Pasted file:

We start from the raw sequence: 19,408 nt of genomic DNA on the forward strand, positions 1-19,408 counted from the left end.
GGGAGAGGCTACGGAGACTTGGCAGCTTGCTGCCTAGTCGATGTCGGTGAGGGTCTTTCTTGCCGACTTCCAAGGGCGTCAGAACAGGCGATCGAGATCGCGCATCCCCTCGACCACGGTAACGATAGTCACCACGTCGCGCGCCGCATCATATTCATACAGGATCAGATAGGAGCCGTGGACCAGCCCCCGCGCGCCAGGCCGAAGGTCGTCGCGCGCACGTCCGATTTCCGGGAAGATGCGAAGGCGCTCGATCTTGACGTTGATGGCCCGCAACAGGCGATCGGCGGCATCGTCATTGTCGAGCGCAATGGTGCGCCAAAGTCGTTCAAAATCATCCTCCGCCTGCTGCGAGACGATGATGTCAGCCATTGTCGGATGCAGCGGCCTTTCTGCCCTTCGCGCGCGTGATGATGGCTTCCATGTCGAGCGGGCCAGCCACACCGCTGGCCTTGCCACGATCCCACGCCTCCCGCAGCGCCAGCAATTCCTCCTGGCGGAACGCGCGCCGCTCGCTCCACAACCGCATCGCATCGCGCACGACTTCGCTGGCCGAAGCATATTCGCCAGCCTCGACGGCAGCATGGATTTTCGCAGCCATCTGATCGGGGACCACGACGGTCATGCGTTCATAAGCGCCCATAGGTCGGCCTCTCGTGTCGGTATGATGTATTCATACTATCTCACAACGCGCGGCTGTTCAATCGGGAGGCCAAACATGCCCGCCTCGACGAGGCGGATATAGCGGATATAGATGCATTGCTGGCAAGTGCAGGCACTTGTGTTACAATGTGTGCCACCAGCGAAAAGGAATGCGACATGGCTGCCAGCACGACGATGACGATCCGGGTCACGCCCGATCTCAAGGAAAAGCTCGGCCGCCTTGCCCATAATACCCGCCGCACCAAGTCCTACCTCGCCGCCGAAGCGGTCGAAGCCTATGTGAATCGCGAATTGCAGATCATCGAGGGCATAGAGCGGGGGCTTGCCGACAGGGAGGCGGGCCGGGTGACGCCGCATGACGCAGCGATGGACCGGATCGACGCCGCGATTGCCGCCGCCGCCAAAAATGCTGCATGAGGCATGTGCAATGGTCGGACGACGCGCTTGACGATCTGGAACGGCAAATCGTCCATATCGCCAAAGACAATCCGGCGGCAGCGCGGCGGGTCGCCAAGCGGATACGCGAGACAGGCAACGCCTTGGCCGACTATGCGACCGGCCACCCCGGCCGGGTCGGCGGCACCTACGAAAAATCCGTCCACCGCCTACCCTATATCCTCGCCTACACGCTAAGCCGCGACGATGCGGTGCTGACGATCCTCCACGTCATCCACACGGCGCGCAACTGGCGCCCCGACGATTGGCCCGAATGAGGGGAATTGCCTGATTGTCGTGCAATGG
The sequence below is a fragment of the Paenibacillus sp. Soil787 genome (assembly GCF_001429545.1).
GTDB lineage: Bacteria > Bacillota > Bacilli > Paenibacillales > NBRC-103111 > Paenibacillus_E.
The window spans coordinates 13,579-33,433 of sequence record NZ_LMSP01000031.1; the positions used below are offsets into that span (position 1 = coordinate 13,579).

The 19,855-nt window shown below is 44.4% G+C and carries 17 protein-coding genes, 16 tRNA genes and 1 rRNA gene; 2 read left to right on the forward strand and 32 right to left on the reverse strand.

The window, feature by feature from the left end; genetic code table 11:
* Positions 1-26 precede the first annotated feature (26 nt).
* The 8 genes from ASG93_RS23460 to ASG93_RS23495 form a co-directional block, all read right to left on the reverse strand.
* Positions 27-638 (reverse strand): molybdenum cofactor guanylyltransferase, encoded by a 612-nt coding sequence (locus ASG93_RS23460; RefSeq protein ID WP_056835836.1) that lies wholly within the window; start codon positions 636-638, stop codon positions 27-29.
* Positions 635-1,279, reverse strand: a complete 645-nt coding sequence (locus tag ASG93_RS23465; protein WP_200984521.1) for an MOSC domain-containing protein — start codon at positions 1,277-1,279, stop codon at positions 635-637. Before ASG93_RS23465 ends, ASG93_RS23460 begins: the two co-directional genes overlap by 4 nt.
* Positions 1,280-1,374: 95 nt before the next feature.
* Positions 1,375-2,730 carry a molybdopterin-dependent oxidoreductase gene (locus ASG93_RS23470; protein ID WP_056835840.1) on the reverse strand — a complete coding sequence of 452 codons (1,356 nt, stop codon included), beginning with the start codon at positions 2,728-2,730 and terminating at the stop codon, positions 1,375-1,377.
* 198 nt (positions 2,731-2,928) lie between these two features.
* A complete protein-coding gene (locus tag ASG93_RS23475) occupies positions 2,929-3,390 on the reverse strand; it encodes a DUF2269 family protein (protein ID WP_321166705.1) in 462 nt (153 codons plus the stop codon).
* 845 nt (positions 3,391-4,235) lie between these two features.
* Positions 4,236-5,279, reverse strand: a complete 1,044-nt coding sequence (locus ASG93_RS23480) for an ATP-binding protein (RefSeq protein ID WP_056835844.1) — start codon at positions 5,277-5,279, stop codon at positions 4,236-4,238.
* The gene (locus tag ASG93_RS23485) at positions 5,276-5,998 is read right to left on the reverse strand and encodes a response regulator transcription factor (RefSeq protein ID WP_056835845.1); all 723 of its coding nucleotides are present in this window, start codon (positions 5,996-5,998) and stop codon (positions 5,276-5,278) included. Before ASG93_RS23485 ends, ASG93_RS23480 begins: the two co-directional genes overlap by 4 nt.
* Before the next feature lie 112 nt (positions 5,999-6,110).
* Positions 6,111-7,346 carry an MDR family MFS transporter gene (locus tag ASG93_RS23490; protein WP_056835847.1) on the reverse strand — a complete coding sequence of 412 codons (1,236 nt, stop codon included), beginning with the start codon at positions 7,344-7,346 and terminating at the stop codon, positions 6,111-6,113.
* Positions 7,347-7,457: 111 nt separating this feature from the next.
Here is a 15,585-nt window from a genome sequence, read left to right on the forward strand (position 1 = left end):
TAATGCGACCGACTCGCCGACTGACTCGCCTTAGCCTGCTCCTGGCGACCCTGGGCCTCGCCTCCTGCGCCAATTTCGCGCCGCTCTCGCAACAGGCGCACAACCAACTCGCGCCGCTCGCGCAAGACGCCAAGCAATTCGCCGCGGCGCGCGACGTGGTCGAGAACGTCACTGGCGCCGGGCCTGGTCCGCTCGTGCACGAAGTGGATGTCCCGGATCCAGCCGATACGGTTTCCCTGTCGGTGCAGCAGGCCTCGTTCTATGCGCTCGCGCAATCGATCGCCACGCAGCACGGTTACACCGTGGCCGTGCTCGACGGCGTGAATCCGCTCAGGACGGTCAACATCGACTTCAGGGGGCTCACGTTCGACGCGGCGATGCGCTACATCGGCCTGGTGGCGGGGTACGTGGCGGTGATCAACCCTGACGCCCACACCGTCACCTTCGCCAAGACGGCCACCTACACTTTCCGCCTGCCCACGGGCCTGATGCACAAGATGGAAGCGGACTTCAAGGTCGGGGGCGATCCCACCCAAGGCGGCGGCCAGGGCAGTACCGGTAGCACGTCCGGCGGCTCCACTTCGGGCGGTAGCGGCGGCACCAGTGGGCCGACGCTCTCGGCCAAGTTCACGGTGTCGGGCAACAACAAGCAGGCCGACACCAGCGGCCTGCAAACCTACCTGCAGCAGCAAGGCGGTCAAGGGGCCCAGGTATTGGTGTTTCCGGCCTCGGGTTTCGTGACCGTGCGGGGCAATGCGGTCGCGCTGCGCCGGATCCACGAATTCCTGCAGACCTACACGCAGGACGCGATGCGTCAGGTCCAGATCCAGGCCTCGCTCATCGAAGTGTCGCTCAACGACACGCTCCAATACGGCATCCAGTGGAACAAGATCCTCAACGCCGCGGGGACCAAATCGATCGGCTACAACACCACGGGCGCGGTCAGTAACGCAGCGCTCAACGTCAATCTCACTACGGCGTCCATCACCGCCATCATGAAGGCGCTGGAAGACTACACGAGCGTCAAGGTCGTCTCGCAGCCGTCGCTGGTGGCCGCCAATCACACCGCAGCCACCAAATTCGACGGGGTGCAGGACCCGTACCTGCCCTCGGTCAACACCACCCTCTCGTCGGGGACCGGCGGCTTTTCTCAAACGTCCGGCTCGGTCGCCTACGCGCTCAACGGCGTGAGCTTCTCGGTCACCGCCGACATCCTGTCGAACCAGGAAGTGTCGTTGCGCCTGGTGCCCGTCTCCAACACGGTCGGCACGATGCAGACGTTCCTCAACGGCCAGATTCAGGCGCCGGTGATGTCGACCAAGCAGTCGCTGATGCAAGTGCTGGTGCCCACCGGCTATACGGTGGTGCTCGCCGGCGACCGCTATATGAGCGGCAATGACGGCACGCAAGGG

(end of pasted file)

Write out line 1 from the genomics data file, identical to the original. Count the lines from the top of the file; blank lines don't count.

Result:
We start from the raw sequence: 19,408 nt of genomic DNA on the forward strand, positions 1-19,408 counted from the left end.